My middle-schooler is afraid to go to the bathroom at school because the kids are smoking e-cigs there. Some of the kids are getting caught and suspended.Â — but if you’re innocent, but just happen to be in the bathroom at the same time as the smokers — you have a lot of explaining to do. Safer to stay out of the bathroom.
In the high school — I think the kids smoke there all the time, and everyone just looks the other way. The biggest fear for my high schooler is not the smokers, but the French teacher. If he can make it through the second period, he says, the rest of the day is a piece of cake.
There was the homecoming “party” where the seniors were escorted off to a private getaway, chaperoned, by parents, to give the kids a safe place to “drink.” Cell phones were taken so that there would be no trail. “Protection,” was the word the parents used. “They’re going to do it anyway. Might as well make sure they’re safe.”
All I could think about was the poor kid who didn’t want to drink but felt pressured by his peers — and now the added pressure of the parents.
After “hostage training” at school my son asked me what I would do if faced with a shooter — he gave me three choices, and I had no idea which one was right. Then, he said, none of the above – the answer is “it depends” on the situation.
The world today is one of the blurred lines between what is right and wrong – uncertainty about what to do when and if something horrific happens. There is no cut and dried safe answer, or safe place.
IÂ tell my college son what’s happening at school now — and he sounds just as shocked as a grandpa – marveling at how different things are in just a short period of time.Â
I was relieved to hear the middle school principal say at the Washington DC trip meeting, “If I can’t trust your child in the bathroom at school, I’m not taking them across state lines.” Finally, a voice of reason.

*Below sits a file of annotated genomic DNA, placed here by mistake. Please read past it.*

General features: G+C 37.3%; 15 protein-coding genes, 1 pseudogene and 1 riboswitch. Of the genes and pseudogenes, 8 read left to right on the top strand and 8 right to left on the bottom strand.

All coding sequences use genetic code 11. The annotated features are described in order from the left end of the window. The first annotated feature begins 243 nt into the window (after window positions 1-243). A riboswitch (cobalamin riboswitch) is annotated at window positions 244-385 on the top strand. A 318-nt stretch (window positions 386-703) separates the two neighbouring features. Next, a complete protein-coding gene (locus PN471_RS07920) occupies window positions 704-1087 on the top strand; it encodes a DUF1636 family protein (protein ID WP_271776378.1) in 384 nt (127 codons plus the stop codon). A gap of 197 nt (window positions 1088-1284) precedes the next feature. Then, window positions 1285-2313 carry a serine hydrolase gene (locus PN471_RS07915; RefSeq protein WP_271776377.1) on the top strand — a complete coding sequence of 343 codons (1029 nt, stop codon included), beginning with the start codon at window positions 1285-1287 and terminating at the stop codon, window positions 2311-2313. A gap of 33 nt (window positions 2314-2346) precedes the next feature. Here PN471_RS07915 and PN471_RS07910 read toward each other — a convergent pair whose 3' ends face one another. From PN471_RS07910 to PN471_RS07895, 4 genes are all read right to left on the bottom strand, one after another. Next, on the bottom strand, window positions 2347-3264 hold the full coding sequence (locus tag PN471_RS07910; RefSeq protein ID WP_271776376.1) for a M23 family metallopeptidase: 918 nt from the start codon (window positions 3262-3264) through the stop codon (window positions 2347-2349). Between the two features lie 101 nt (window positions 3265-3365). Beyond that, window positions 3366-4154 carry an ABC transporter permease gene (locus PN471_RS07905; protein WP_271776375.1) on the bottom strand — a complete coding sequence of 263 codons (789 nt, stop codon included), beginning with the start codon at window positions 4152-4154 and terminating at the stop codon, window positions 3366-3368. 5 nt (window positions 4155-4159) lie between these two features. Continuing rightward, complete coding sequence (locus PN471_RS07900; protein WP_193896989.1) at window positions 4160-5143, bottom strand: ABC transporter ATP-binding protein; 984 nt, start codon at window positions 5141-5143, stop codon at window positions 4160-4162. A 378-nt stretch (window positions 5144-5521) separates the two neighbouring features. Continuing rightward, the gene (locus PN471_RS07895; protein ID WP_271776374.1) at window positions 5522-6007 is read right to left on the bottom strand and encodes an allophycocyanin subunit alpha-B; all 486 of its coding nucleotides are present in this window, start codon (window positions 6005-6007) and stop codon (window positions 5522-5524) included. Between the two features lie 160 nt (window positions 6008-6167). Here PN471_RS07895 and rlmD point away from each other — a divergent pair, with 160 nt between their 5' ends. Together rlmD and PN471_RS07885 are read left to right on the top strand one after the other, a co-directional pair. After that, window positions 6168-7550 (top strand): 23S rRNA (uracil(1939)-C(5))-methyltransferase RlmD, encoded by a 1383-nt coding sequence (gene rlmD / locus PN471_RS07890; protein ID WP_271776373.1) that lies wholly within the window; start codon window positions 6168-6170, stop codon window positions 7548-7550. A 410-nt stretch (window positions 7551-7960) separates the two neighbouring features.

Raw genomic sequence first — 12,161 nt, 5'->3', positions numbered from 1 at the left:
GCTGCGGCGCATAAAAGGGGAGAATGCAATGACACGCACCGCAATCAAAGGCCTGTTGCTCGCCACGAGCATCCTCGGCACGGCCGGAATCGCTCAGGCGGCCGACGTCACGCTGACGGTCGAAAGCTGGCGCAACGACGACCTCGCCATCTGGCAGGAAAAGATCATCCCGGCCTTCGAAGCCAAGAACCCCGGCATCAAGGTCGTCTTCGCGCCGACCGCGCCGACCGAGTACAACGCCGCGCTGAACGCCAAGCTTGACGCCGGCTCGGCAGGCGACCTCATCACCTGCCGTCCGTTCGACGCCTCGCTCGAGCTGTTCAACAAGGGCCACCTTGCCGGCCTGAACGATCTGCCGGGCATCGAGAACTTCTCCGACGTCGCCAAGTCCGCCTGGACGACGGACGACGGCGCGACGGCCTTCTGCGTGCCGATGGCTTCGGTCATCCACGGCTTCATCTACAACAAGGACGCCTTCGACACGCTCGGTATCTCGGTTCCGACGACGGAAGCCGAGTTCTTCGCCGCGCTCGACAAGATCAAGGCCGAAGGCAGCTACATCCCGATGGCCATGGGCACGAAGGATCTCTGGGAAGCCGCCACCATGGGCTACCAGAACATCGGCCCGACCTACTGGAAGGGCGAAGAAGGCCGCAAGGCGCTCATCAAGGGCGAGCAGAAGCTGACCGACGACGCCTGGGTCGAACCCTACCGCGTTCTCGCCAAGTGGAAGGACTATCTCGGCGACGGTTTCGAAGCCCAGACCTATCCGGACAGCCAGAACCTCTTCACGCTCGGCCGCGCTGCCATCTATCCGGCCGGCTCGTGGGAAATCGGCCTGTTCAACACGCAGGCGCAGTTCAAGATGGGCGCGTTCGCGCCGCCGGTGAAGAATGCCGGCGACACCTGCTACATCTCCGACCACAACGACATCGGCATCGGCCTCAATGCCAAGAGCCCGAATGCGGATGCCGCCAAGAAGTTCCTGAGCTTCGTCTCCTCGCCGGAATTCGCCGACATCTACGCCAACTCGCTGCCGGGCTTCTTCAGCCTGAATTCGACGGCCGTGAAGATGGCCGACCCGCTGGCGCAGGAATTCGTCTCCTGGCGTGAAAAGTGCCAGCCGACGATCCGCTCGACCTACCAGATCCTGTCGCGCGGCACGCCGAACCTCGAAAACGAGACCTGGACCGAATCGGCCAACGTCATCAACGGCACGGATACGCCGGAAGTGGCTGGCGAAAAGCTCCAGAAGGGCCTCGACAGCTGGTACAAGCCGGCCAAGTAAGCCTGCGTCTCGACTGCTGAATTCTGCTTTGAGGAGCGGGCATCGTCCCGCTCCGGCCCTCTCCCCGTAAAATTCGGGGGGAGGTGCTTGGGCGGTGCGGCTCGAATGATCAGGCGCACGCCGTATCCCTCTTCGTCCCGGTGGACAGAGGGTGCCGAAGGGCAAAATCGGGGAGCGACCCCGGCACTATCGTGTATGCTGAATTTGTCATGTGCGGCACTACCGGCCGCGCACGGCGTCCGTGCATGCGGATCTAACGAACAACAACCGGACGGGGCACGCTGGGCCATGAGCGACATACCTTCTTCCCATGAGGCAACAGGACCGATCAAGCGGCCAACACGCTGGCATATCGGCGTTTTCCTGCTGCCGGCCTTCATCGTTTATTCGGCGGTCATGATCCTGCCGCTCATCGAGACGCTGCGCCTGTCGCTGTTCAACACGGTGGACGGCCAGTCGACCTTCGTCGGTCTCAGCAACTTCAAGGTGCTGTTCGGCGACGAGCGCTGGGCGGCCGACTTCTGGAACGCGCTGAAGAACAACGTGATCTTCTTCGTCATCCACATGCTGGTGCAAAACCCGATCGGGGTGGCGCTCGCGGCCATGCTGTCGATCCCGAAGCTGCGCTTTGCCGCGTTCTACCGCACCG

A watched a kid at our house the other day, pick up his phone and explain to his mom that he was leaving. The kid tried to hide the conversation, but I asked the group, “Who has a good mom?” They all said, “I do.” And I looked at the kid who was sheepishly trying to hide his phone conversation — and I said, “Was that your mom?” And he said, “Yes.” And I said, “you’re lucky to have a mom who cares that much.” And he complained that he wished she would trust him just a little more — and I said, “when you’ve earned it, she will.Â But right now, there’s just too many unknowns — and it’s not you sheÂ is worried about. It’s everything and everyone else.”
That afternoon, my son even called me to let me know he was switching locations.
I don’t know too many parents of my little guys — too busy to make friendships back when they were in preschool. So, I’m seeking friendships with the parents of their friends now — the good ones who understand the difference between discipline and being a doormat. I am finding a few — and it’s like stepping into an oasis to find one.
Today, more than ever, in a world of such uncertainty,Â our kids need boundaries — big arms of protection that show them what’s safe and what isn’t. And where they can find genuine love.